China’s liquefied natural gas (LNG) imports have continued to increase and are above 2019 levels year-to-date as spot prices in the region have plummeted, U.S. import tariffs have been waived and industrial demand recovers from the pandemic.

Australia and Qatar are among some of China’s biggest gas suppliers, but the United States has finally seen its market share increase this year after a preliminary trade agreement in January eased tensions that had halted exports to the country. China took in 10 cargoes from the United States between April and May, according to Wood Mackenzie.

By value, China purchases about one-third of all Australian exports, and demand for energy products has boomed in the wake of the Covid-19 outbreak earlier this year, according to Wood Mackenzie. The firm’s Asia Pacific Vice Chair Gavin Thompson said in a blog post last week that through May versus the first five months of 2019, iron ore imports were up 8%, while LNG was up 9%.

Thompson noted, however, that Australia’s market share slipped slightly in May as it was cut by rising imports from the United States. While tensions have flared up between China and both countries over its role in the pandemic, LNG imports from Australia and the United States have held up.

April marked the first time in over a year that an LNG cargo from the United States arrived in China. Meanwhile, Australian consultancy EnergyQuest noted last week that Chinese imports from Australia were 2.8 million tons (Mt) in April, the highest level from Australia on record.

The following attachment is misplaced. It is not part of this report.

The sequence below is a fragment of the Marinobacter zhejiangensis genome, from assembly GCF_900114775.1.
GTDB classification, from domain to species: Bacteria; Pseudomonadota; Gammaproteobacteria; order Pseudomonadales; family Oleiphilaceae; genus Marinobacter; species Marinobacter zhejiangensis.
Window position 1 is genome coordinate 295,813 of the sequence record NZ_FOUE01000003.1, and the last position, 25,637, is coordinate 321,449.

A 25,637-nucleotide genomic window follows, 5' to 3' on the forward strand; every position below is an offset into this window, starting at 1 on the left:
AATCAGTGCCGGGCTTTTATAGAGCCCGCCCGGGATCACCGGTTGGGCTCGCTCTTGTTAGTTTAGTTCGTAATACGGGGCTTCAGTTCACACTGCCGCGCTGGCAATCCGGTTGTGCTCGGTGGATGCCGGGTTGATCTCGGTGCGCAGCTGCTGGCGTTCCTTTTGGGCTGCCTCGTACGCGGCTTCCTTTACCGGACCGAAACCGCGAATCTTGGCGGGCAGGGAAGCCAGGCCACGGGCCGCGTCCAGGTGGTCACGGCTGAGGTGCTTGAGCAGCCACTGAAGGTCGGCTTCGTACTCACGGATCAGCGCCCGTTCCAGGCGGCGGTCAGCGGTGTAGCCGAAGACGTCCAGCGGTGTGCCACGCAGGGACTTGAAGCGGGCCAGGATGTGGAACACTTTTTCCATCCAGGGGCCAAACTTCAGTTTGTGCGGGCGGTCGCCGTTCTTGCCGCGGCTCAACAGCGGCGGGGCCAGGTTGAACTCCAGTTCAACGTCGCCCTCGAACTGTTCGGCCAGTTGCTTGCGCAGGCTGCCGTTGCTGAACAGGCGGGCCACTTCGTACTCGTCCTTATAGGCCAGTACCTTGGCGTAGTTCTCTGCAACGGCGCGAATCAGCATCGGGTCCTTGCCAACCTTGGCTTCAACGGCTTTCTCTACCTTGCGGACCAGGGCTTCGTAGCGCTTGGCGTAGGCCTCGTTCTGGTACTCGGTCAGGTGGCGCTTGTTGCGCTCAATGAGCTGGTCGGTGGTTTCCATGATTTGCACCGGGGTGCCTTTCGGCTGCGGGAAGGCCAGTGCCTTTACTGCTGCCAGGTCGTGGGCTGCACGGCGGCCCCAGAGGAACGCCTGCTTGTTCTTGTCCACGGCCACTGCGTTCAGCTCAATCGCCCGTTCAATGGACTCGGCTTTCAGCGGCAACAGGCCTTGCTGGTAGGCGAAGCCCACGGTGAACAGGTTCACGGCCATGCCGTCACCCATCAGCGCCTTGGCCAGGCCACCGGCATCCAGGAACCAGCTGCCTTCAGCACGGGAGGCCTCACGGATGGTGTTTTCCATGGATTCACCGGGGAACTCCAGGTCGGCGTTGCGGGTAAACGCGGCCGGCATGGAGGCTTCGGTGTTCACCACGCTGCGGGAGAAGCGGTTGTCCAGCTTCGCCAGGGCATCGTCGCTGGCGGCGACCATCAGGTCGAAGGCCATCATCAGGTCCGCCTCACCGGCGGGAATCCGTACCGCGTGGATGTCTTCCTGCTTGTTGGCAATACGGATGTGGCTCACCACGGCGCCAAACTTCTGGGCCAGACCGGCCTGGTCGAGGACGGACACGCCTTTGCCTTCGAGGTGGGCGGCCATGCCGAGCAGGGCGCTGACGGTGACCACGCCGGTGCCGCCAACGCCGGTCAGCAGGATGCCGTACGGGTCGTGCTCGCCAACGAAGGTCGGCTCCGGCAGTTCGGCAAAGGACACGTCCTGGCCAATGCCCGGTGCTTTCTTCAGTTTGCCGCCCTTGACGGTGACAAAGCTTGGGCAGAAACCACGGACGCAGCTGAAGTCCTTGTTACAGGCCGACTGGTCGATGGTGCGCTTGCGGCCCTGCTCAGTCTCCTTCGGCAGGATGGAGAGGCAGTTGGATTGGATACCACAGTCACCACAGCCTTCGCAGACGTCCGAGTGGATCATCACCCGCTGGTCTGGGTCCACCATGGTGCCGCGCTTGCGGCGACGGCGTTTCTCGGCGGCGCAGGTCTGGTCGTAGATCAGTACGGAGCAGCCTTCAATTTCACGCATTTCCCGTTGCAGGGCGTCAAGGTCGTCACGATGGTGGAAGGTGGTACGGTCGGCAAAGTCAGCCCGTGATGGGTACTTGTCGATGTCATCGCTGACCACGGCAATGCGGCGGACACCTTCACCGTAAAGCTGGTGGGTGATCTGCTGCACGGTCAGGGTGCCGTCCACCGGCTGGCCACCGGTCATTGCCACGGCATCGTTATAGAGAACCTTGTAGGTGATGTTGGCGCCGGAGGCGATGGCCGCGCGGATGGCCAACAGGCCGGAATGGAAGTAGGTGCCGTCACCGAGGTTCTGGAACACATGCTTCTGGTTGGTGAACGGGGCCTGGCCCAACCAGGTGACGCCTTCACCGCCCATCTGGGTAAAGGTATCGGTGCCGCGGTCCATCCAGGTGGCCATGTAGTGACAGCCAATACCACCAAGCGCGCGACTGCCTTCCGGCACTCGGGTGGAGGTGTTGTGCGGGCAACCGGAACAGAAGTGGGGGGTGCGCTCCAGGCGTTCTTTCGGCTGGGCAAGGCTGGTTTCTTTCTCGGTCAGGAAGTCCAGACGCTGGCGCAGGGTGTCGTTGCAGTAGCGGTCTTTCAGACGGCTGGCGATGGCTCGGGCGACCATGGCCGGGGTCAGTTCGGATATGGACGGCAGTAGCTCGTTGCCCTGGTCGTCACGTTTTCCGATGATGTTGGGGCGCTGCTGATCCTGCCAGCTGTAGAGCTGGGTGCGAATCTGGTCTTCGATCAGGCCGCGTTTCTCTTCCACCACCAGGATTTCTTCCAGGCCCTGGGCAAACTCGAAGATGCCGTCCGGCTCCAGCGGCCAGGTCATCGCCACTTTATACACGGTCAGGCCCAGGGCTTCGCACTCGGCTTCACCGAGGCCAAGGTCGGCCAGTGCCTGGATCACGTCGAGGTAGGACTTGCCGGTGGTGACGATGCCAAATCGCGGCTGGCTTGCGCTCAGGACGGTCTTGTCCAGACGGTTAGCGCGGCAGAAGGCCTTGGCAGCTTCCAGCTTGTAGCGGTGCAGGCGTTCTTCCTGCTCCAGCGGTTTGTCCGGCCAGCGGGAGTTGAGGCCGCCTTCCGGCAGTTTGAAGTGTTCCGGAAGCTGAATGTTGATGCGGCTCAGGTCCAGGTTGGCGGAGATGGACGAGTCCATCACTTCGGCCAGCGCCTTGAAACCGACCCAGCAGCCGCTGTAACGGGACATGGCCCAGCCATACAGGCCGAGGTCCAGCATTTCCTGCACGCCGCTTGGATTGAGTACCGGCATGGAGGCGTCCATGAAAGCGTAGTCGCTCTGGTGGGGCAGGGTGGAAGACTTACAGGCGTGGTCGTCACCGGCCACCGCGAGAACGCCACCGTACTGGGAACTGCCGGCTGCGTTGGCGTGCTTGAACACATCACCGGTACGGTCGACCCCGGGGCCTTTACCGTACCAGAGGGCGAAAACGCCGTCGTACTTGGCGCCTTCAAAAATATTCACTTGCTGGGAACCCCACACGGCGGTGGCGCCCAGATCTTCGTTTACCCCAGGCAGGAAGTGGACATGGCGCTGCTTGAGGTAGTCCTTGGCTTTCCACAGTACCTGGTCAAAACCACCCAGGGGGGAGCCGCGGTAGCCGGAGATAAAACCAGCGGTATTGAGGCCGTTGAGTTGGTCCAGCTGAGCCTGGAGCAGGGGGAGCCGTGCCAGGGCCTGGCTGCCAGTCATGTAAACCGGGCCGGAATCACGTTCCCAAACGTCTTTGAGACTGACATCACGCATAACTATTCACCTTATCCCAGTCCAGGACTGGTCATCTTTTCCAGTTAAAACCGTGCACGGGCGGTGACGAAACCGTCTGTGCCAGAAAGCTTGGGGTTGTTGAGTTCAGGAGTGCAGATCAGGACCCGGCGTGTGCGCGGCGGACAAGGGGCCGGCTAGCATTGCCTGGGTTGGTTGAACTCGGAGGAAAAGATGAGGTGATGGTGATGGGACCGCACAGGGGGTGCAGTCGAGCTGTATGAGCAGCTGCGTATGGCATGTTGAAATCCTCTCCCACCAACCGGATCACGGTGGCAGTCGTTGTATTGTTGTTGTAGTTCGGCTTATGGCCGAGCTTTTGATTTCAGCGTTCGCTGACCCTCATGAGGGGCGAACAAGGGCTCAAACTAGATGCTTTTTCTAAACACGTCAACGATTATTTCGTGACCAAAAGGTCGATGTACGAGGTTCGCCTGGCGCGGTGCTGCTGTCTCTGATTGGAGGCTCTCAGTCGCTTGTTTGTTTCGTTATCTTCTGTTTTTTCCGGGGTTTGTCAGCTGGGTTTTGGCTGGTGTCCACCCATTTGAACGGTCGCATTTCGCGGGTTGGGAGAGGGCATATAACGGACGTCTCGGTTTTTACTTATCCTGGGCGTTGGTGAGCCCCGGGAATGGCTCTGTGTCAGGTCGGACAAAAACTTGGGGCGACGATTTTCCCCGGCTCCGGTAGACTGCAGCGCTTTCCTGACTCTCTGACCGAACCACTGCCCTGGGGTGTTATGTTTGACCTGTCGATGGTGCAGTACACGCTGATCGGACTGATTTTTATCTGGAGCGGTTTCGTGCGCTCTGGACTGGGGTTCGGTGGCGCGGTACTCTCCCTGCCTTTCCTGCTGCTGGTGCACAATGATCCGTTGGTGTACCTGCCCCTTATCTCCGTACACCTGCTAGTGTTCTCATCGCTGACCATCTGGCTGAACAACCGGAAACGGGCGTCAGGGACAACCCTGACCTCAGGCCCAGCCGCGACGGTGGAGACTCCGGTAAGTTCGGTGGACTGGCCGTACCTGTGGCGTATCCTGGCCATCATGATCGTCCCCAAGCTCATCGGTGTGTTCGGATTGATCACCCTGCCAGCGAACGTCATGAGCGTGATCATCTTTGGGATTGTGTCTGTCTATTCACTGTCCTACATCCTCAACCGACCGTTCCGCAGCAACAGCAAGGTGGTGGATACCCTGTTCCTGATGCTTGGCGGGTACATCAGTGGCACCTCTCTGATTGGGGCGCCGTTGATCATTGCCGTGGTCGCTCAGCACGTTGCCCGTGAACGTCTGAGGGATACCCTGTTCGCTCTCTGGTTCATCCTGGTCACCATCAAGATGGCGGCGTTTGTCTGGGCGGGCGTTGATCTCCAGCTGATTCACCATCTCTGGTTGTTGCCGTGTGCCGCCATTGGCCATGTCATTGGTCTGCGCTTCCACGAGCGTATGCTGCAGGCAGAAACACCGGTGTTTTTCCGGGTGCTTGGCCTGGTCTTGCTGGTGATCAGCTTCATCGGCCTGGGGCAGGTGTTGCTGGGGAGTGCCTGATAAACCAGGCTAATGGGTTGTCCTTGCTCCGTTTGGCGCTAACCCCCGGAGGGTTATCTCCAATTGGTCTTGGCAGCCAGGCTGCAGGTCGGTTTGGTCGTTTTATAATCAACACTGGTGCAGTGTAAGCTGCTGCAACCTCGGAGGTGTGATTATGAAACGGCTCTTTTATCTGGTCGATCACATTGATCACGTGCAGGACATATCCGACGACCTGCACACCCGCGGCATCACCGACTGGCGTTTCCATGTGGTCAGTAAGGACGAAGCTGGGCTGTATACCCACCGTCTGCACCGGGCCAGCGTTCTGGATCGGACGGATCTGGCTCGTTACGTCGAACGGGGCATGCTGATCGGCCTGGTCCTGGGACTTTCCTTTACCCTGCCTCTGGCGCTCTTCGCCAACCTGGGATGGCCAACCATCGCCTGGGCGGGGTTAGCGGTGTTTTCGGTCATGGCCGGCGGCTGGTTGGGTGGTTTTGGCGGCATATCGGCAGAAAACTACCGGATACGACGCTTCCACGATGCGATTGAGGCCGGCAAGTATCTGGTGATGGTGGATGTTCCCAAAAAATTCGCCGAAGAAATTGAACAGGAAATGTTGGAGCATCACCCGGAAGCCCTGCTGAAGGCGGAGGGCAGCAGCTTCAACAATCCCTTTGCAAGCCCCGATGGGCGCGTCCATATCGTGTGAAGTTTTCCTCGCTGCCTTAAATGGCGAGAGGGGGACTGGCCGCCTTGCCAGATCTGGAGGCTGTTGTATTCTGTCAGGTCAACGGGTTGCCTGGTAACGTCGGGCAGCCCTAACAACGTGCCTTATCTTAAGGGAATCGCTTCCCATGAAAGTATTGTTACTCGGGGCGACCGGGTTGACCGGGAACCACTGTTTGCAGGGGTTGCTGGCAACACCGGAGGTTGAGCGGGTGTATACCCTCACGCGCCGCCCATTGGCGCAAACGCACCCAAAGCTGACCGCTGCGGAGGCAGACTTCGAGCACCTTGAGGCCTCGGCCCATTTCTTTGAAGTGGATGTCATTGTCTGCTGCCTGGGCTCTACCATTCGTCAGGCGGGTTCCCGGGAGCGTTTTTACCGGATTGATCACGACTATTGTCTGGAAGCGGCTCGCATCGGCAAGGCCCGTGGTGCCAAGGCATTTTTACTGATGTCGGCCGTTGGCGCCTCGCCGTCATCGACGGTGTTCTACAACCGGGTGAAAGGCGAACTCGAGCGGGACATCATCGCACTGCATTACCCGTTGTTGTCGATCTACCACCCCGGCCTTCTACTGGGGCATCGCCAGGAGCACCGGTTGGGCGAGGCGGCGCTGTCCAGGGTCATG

Analysts with Tudor, Pickering, Holt & Co. said recently global LNG trade in May was 7% above their forecast, “led by continued strength out of China” and stronger European flows. Chinese demand, analysts said this month, “appears to be fully back and then some,” up 10% month/month and 25% year/year, “driven largely by a swapping of cheaper LNG volumes in place of pipeline imports,” which were down 20% year/year.

Spot prices in North Asia have fallen precipitously this year from the demand destruction caused by the coronavirus and a steady flow of supplies to the region. While Chinese LNG import growth continued in 2019 at a slower annual pace of 14% compared to 2018, the country remained the world’s second largest LNG importer, according to the International Group of Liquefied Natural Gas Importers.

China took in 61.7 Mt last year and had a 17.4% market share. U.S. exports to the country have resumed at a time when they’ve fallen off elsewhere amid the global supply glut and price rout that has made American LNG uneconomic.

However, after China was first rocked by the pandemic earlier in the year, when some of the country’s leading buyers declared force majeures, faced falling demand and higher-priced oil-linked contracts, intake has recovered quickly. Buyers now appear to be forgoing contractual volumes for cheaper spot purchases.

Bloomberg New Energy Finance said in a note last week that China Petroleum & Chemical Corp., aka Sinopec, had a 10% year/year increase in its May LNG deliveries, while contractual volumes from the Australia Pacific region fell by 29%. Bloomberg also reported on Tuesday that one of the country’s largest private importers, ENN Energy Holdings Ltd., intends to increase spot purchases for the remainder of the year instead of searching out term supply contracts.